We have a reasonably sized rulemaking staff, although it feels small compared to the real burdens over the next 10 months in particular. They're quite anxious about meeting all of our obligations.
Our rulemaking process is more complicated than most because we also have the [Small Business Regulatory Enforcement Fairness Act] panels that we're required to convene in any situation where we can't certify that there's no significant effect on small providers.
We pretty much absorbed the entire consumer rulemaking group from the Fed, so there's a lot of experience there. But there are a lot of difficult, complicated issues that they're intended to address in a short time frame.
Integrating [the Truth in Lending Act and the Real Estate Settlement Procedures Act] is a very high priority for us, and we put a lot of time and effort into it and gotten a lot of feedback that needs to be sifted through. We're going beyond the mortgage application to the final closing documents and really trying to … to reduce the overall burden. That's a major undertaking, and QM is a major undertaking.
It's a full plate of rulemaking for our folks. I think they're up to the task. I actually think that I would say, pound-for-pound, I think we have the strongest set of regulatory attorneys to do this work that you could find anywhere. But it's a significant workload.
Banks are especially concerned these days about fair lending enforcement. How does CFPB fit into the-fair lending picture?
Under the statute … we have authority under the [Equal Credit Opportunity Act], but we do not have authority under the Fair Housing Act, so we inevitably have to work together with HUD and with the Justice Department, which we have processes in place to do.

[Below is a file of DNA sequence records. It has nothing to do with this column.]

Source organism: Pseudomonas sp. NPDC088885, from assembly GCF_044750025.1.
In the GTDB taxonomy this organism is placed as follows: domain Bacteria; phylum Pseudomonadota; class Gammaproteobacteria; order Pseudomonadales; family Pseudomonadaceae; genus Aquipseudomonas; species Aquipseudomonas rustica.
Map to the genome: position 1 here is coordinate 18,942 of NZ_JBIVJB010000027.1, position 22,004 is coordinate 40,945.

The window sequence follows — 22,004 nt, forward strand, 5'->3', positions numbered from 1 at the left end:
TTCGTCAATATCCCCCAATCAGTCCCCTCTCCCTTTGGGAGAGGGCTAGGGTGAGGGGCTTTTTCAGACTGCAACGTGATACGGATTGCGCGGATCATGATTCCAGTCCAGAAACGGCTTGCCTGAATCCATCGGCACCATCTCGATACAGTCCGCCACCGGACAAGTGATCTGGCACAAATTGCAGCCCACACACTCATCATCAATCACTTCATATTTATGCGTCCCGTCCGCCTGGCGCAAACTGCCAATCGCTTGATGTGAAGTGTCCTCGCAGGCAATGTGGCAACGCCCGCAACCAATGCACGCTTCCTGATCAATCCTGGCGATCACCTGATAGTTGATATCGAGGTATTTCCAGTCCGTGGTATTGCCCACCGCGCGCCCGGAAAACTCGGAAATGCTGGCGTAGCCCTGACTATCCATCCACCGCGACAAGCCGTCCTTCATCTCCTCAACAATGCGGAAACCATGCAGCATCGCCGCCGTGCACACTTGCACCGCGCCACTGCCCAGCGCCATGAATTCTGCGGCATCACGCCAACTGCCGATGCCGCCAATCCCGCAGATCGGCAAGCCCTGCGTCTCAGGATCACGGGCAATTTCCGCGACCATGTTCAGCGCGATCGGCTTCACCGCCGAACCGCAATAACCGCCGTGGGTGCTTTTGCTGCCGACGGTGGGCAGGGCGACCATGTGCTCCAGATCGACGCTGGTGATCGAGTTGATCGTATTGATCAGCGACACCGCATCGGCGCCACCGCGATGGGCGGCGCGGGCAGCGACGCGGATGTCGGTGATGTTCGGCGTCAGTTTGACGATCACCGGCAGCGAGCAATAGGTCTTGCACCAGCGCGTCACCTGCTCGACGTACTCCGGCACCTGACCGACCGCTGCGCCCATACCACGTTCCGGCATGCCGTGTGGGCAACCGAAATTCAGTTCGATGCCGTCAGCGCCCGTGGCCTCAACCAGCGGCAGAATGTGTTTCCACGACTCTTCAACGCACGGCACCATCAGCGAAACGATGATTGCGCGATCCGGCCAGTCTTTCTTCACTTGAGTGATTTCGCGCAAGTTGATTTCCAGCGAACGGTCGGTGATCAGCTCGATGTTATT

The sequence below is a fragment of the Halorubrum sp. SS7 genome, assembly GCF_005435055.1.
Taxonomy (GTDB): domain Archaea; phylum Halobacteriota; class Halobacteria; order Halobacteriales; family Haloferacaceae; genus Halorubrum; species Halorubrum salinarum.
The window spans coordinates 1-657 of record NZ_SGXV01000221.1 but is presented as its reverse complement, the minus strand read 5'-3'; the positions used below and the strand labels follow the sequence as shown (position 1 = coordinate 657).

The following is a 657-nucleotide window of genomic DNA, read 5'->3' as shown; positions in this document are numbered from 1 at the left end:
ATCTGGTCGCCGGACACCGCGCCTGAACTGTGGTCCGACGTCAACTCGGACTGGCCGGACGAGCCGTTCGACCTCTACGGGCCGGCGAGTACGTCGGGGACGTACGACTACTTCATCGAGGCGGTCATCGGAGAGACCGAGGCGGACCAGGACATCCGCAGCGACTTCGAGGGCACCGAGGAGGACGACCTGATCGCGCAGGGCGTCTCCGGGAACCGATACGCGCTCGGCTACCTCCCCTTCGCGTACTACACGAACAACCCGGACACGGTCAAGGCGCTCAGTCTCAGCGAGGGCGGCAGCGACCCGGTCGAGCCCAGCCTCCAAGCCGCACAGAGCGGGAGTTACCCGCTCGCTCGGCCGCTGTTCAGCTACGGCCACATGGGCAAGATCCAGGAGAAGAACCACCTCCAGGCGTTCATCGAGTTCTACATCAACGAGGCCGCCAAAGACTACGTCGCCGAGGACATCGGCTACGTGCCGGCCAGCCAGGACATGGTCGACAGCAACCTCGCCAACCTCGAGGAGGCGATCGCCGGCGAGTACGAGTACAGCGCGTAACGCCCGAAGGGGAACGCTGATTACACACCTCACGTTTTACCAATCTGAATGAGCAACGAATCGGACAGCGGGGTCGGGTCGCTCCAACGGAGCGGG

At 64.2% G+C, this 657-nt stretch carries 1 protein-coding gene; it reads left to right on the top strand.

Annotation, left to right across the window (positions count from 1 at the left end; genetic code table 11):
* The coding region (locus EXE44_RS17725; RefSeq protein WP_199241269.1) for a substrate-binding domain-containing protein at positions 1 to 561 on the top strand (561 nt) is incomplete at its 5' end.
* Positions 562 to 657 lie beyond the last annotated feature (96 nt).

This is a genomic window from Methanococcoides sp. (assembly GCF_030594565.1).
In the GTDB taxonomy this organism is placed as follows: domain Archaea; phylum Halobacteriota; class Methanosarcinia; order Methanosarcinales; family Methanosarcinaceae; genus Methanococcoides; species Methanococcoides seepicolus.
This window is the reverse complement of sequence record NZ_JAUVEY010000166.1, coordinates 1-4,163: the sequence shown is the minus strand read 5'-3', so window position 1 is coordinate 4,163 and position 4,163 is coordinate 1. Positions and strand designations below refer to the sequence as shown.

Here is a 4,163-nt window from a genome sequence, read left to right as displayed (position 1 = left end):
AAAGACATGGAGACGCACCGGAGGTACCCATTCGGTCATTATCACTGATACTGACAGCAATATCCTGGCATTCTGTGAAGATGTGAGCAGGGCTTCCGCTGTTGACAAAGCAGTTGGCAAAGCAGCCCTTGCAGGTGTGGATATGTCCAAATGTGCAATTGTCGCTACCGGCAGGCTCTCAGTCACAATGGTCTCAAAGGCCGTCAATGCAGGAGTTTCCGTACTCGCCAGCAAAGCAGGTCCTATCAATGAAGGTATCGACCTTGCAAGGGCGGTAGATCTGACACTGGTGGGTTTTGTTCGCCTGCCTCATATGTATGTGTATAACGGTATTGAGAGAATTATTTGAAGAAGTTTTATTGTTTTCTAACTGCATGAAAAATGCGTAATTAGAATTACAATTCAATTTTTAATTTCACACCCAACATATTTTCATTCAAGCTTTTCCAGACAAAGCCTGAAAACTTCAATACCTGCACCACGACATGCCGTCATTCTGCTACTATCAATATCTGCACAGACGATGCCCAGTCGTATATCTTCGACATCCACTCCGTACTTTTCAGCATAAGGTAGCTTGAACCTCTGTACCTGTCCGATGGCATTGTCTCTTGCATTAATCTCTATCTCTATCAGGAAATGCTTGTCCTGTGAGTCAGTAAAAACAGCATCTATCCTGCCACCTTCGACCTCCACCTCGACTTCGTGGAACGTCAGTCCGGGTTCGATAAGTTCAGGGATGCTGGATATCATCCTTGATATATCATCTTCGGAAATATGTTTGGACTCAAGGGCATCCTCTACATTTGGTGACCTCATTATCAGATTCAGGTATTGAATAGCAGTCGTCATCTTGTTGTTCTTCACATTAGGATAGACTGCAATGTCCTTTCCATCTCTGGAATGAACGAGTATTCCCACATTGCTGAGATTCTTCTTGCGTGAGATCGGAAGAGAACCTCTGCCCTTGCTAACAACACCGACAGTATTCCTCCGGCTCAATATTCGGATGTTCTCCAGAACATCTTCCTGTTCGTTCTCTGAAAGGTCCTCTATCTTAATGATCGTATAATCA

Our fair lending office, which was established by law, is engaged in both making sure that supervision is going to be effective in this area, and then thinking about enforcement where that's appropriate. I know they're working on some matters jointly with the Justice Department already, so I think that we will try to be careful and sensible about what we do.
Would you say fair lending is the main focus of your enforcement team?
It's hard to say. I want to be a little careful about what I say about pending investigations, so I don't think I have any particular answer.
How do you stay responsive to what's happening in the market without getting swept up in politics, or being accused of that?
Our lifeline on this, and it's very important for us to focus very carefully on it, is we have this consumer complaint function. We're hearing directly from people, and frankly that will build over time as there comes to be a more broad awareness of us out in society, which I would say is only in the early stages at this point.
Look, it is 2012, it is a presidential election year, but that shouldn't make any difference to our work, and it shouldn't make any difference to the way people regard us. We have a job to do. I think it's an important job, I think it's a great job, we are enthusiastic about our mission. And I feel that the more we're able to do, the more we're able to show that we can make a difference in these markets, the stronger and deeper our foundation becomes. And so we feel a sense of urgency around that, but I think anybody worth their salt should always feel a sense of urgency.